Properties and Effects of Electric Currents 
Properties and Effects of Electric Currents
by Prof. Miller
Video Lecture 43 of 46
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Date Added: February 5, 2015

Lecture Description

A - The Oersted Frame: In 1820 Hans Christian Oersted - a Dane -
made an observation that stirred an avalanche in physical thought. He discovered that a current-bearing conductor gives rise to a magnetic field. We show this classic experiment. Faraday - an Englishman - heard of this great adventure and made a note in his notebook: "Make magnetism produce electricity". In 1831 Faraday did just this with his famous discovery of electromagnetic induction.

B - Metals are good electrical conductors - this we know. But how about liquids and solutions? We show a solution of copper sulphate with two lead electrodes. We "drive" a current through this solution from a storage battery and soon we see a marvelous thing: One of the lead plates has some COPPER ON IT. We thus show the conductivity in an electrolyte and the deposition of copper by electrolysis. This is copper plating.

C - How about conductivity in a "hot dog"? Sure enough - we impale a "cold" dog on two spikes - connect the system to the house line -110 volts AC - and we cook the dog! The conductivity is possible because of the salt in the meat which makes it a good conductor.

D - We connect a Cu wire to a dry-cell in a circular loop and present the wire to some iron filings. The filings gather tightly at the wire. Is the wire magnetized? No. It is not magnetized but the current-bearing wire produces a magnetic field which is strongest nearby the wire.

E - If two adjacent conductors carry a current the conductors may be pushed apart or pushed together depending on the direction of the current in them. So we suggest a demonstration using a coil known as Roget's Spiral. We avoid doing this experiment because it leads to the vaporization of mercury - which is very bad to breathe!

F - The Electromagnetic Gun: A coil of wire of HEAVY wire and few turns — this makes its Ohmic resistance low - is wound on an aluminum tube. In the tube resides an iron bar. We make connection for an instant to a 6-volt battery. The coil - now carrying a current -magnetizes the bar - draws the bar IN - AND - if we now open the circuit at the right instant the bar keeps going as a projectile. As can be seen - if the circuit is not closed and opened at critical times the weapon will not work!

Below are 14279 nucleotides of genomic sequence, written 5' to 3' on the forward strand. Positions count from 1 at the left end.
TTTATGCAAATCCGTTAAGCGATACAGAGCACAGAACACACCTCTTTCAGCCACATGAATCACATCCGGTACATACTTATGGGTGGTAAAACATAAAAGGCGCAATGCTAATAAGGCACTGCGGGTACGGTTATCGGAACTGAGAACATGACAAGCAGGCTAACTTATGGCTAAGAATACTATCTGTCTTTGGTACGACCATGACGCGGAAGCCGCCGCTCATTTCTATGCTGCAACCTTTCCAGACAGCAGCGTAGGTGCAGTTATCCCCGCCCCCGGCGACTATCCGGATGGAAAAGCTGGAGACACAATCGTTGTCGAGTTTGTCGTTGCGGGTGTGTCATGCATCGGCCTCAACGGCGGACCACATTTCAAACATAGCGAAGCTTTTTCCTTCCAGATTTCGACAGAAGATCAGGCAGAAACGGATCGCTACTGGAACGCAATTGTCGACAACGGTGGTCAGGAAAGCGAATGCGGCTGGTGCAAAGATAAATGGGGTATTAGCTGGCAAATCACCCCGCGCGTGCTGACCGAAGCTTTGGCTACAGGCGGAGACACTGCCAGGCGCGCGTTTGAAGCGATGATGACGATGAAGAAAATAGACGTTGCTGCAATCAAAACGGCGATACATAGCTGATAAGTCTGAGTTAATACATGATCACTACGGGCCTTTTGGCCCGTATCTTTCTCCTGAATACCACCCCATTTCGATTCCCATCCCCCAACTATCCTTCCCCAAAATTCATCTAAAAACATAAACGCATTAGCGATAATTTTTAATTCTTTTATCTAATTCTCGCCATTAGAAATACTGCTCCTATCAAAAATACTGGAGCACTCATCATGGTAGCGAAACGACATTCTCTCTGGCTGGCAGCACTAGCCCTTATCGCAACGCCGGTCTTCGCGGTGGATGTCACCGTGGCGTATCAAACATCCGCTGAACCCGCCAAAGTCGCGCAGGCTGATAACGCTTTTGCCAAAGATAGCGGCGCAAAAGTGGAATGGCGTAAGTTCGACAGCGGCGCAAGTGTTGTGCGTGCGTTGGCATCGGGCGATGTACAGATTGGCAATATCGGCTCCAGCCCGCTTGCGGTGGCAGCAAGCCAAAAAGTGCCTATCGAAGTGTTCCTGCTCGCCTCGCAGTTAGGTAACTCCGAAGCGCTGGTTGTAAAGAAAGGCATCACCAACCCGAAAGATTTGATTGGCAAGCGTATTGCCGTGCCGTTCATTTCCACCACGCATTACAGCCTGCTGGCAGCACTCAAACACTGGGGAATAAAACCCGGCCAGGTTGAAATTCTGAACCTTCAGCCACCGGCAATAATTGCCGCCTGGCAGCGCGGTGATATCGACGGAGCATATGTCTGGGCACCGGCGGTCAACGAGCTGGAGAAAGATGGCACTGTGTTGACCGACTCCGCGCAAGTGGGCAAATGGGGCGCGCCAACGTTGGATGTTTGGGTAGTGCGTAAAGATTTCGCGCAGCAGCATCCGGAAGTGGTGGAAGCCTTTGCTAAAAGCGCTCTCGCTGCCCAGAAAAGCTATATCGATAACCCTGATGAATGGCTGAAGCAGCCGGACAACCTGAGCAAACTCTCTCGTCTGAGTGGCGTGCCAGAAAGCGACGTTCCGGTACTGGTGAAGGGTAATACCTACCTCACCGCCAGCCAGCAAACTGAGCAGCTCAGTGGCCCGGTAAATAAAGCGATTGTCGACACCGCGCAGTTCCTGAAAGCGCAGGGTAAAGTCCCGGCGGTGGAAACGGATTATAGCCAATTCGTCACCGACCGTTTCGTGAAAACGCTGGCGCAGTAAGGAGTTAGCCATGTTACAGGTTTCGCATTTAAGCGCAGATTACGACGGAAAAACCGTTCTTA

G - We "short" a 6-volt storage battery by putting a Cu wire across its terminals. The current drawn momentarily may be as high as several hundred amperes.The heat developed burns the wire. What really happens is this: The wire is evaporated!

So - in these adventures - we see that an electric current can produce mechanical effects - magnetic effects - heating effects - chemical effects - optical effects - and so on. And we must not lose sight of Oersted and Faraday and scores of others whose genius made it all possible.

Course Index

  1. The Idea of the Center of Gravity
  2. Newton's First Law of Motion: Inertia
  3. Newton's Second Law of Motion: The Elevator Problem
  4. Newton's Third Law of Motion: Momentum
  5. Energy and Momentum
  6. Concerning Falling Bodies & Projectiles
  7. The Simple Pendulum and Other Oscillating Things
  8. Adventures with Bernoulli: Bernoulli's Principle
  9. Soap Bubbles and Soap Films
  10. Atmospheric Pressure
  11. Centrifugal Force and Other Strange Matters
  12. The Strange Behavior of Rolling Things
  13. Archimedes' Principle
  14. Pascal's Principle: The Properties of Liquids
  15. Levers, Inclines Planes, Geared-wheels and Other Machines
  16. The Ideas of Heat and Temperature
  17. Thermometric Properties and Processes
  18. How to Produce Heat Energy
  19. Thermal Expansion of Stuff: Solids
  20. Thermal Expansion of Stuff: Gases & Liquids
  21. The Strange Thermal Behavior of Ice and Water
  22. Heat Energy Transfer by Conduction
  23. Heat Energy Transfer by Convection
  24. Heat Energy Transfer by Radiation
  25. Evaporation, Boiling, Freezing: A Dramatic Adventure
  26. Miscellaneous Adventures in Heat
  27. The Drama in Real Cold Stuff: Liquid Nitrogen
  28. The Physics of Toys: Mechanical
  29. The Physics of Toys: Acoustic and Thermal
  30. Waves: Kinds of Properties
  31. Sound Waves: Sources of Sound & Pitch and Frequency
  32. Vibrating Bars and Strings: The Phenomenon of Beats
  33. Resonance: Forced Vibrations
  34. Sounding Pipes
  35. Vibrating Rods and Plates
  36. Miscellaneous Adventures in Sound
  37. Electrostatic Phenomena: Foundations of Electricity
  38. Electrostatic Toys, Part 1
  39. Electrostatic Toys, Part 2
  40. Adventures with Electric Charges
  41. Adventures in Magnetism
  42. Ways to "Produce" Electricity
  43. Properties and Effects of Electric Currents
  44. Adventures in Electromagnetism
  45. Further Adventures in Electromagnetism
  46. Miscellaneous and Wondrous Things in E&M

Course Description

Demonstrations in Physics was an educational science series produced in Australia by ABC Television in 1969. The series was hosted by American scientist Julius Sumner Miller, who demonstrated experiments involving various disciplines in the world of physics. The series was also released in the United States under the title Science Demonstrations.

This program was a series of 45 shows (approximately 15 minutes each) on various topics in physics, organized into 3 units: Mechanics; Heat and Temperature / Toys; and Waves and Sound / Electricity and Magnetism.


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